During follow-up, 28 patients (36%) commenced statin therapy (n=5) or changed to higher dose of existing statin (n=22) or received higher potency statin (n=1). The corresponding equivalent dose of atorvastatin increased from 34.3 mg/day to 61.1 mg/day. A total of 20 patients (26%) received GP advice to modify lifestyle factors and 4 (5.2%) required specialist referral. Patients failing to attain LDL-cholesterol target at baseline (50% LDL-cholesterol reduction) were more likely to receive higher intensity treatment than those reaching treatment target (50% vs 29%, p=0.09); however, this did not reach significance. Among 11 patients receiving GP lifestyle advice alone, plasma concentrations of total cholesterol (6.2±0.6 mmol/L vs 5.8±0.5 mmol/L) and LDL-cholesterol (3.6±0.5 mmol/L vs 3.4±0.4 mmol/L) did not significantly differ from baseline (p>0.05 for both).

Figure 3 shows plasma concentration of total cholesterol, LDL-cholesterol, high-density lipoprotein (HDL)-cholesterol and triglycerides at baseline and after follow-up. There were significant reductions in plasma total cholesterol (−9.4%) and LDL-cholesterol (−16%) levels in patients with GP consultation/ management compared with baseline (p<0.01). Patients changed to higher dose of existing statin or receiving higher potency statin had greater reduction in LDL-cholesterol levels compared with those without (−24% vs –9.2%, p<0.05; figure 4). Of 77 patients who completed the study, 54 had one follow-up plasma LDL-cholesterol assessment, and 18 had 2 and 5 had 3 assessments. Using mixed model repeated measures analysis, the reduction in plasma LDL-cholesterol levels was significant during follow-up period (p<0.01). The individual changes in plasma LDL-cholesterol levels following GP consultation are shown in online supplemental figure 1.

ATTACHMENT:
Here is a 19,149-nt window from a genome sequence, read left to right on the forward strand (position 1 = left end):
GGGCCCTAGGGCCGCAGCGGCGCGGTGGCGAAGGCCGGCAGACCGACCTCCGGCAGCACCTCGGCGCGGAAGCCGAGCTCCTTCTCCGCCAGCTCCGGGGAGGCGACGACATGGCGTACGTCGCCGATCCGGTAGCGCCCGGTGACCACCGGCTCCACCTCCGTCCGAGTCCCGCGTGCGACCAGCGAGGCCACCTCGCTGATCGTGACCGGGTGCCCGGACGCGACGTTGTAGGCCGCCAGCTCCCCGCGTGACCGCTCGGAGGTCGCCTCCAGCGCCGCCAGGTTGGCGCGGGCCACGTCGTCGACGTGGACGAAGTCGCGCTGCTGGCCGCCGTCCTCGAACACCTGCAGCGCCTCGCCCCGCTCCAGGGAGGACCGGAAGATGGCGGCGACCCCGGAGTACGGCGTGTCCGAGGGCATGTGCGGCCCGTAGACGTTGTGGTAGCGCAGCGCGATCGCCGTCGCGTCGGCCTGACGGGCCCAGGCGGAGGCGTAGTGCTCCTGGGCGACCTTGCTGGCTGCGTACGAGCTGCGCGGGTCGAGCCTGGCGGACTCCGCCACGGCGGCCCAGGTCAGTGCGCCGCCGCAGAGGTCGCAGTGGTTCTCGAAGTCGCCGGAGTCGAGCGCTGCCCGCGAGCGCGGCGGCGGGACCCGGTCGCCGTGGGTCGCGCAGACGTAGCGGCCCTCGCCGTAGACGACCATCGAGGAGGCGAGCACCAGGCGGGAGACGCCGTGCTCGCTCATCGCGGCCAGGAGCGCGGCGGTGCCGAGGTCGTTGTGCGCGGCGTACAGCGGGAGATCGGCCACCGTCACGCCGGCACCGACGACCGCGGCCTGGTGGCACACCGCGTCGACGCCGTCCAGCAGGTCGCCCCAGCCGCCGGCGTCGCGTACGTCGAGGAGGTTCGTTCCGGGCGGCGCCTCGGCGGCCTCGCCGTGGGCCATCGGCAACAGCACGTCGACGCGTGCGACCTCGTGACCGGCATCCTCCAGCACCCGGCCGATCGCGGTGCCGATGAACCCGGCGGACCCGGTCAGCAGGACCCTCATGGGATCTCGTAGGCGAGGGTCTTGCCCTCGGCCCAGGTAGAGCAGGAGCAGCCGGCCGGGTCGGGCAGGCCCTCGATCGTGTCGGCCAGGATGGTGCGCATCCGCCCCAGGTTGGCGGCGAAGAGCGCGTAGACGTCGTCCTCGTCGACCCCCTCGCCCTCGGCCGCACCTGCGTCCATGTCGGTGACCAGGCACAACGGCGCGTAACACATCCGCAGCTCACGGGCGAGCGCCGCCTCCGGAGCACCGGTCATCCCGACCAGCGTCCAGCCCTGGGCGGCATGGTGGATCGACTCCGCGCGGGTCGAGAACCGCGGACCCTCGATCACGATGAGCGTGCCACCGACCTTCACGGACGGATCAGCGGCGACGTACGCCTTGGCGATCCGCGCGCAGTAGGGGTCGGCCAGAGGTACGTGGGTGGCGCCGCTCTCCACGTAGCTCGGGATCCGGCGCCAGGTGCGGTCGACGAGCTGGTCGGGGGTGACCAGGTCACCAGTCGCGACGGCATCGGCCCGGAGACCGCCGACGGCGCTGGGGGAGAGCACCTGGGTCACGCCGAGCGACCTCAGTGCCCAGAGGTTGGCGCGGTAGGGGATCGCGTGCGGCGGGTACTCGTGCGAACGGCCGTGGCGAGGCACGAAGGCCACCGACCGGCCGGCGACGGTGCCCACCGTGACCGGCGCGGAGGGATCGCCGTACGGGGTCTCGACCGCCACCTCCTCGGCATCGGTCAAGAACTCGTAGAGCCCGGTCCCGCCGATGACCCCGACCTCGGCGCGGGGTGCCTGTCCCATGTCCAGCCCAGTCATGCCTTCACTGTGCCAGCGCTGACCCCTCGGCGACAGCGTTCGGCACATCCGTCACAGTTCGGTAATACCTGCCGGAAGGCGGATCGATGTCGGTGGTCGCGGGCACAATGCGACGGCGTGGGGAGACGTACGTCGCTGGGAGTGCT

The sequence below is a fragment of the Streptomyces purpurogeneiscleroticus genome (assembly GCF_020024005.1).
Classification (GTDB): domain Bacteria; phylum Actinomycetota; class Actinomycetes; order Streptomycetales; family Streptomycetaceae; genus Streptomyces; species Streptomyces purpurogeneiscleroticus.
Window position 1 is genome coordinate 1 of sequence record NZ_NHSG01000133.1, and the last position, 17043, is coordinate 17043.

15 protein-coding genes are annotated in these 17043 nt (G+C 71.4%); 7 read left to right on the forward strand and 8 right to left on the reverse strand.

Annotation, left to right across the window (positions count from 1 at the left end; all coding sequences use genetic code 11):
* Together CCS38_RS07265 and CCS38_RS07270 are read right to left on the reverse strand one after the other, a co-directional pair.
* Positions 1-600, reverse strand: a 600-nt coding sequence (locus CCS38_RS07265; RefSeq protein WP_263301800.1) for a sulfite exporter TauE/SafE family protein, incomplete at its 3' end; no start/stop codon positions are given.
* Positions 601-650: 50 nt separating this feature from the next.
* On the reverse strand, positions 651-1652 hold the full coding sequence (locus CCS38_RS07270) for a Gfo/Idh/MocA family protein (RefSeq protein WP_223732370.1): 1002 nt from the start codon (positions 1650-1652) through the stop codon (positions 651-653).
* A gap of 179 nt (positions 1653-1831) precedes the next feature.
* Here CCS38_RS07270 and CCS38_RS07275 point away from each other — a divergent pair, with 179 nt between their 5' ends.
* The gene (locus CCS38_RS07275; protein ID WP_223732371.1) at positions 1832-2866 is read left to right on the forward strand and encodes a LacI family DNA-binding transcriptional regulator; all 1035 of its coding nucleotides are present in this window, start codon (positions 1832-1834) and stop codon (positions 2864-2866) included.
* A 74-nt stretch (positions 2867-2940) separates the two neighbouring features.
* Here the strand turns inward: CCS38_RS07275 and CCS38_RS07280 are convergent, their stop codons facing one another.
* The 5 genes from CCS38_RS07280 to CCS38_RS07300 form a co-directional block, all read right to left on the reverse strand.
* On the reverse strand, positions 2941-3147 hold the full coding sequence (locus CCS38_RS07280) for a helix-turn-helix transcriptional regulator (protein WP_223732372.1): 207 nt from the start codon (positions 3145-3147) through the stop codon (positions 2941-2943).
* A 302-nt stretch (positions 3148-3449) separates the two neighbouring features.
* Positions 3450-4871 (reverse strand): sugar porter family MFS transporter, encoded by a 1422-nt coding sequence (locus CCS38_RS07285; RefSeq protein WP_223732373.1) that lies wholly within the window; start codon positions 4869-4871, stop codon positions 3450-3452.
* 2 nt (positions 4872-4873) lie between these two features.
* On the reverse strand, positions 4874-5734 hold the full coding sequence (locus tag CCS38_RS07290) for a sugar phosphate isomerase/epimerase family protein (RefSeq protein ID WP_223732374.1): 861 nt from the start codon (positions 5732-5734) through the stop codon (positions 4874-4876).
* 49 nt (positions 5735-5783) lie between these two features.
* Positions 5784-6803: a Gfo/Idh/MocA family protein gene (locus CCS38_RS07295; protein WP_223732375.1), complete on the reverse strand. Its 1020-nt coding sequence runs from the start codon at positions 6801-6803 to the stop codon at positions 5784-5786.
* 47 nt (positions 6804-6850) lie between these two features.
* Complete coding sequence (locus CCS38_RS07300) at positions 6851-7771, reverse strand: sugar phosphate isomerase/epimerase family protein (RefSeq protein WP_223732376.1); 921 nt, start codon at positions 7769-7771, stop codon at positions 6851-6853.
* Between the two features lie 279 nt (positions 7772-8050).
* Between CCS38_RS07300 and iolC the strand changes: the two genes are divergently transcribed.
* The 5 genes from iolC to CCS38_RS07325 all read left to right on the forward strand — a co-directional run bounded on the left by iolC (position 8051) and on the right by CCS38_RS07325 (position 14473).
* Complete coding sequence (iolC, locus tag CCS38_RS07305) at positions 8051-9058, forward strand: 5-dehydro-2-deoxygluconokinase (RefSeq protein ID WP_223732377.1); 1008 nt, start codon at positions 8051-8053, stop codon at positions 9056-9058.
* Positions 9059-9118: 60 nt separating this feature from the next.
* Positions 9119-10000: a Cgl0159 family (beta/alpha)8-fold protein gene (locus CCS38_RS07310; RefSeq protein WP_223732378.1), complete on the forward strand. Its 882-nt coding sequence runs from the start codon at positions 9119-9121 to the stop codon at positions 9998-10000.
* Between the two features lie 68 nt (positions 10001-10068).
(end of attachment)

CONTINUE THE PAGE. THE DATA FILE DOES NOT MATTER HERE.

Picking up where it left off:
Figure 3

Plasma lipid concentrations in the 77 patients at baseline and after GP consultations. GP, general practitioner; HDL, high-density lipoprotein; LDL, low-density lipoprotein.

Figure 4

Percentages changes in plasma concentration of LDL-cholesterol in patients with or without changing to a higher intensity statin LDL-cholesterol lowering treatment. *Increased intensity of treatment refers to 28 patients started on stain therapy (n=5) or changed to a higher dose of existing stain (n=22) or received a higher potency statin (n=1) for LDL-cholesterol lowering. LDL, low-density lipoprotein.

A higher proportion of patients achieved treatment target of 50% LDL-cholesterol reduction after receiving GP management (74% vs 62%, p<0.001). More GP-managed patients with FH attained the absolute levels of LDL-cholesterol target goals compared with their baseline (26% vs 12%, p<0.05) (figure 5). More specifically, 15 patients with baseline LDL-cholesterol above treatment cut-off attained LDL-cholesterol target after follow-up consultation(s).

Figure 5

Attainment of LDL-cholesterol by a 50% reduction from highest untreated level (A) and an absolute target value for primary and secondary prevention (B) in the 77 patients at baseline and after GP consultation. Baseline value refers to the closest treated/untreated LDL-cholesterol level to the first consultation. Target absolute value of LDL-cholesterol refers to an absolute level of LDL-cholesterol (ie, <2.6 mmol/L or <1.8 mmol/L for primary and secondary prevention).18 GP, general practitioner; LDL, low-density lipoprotein.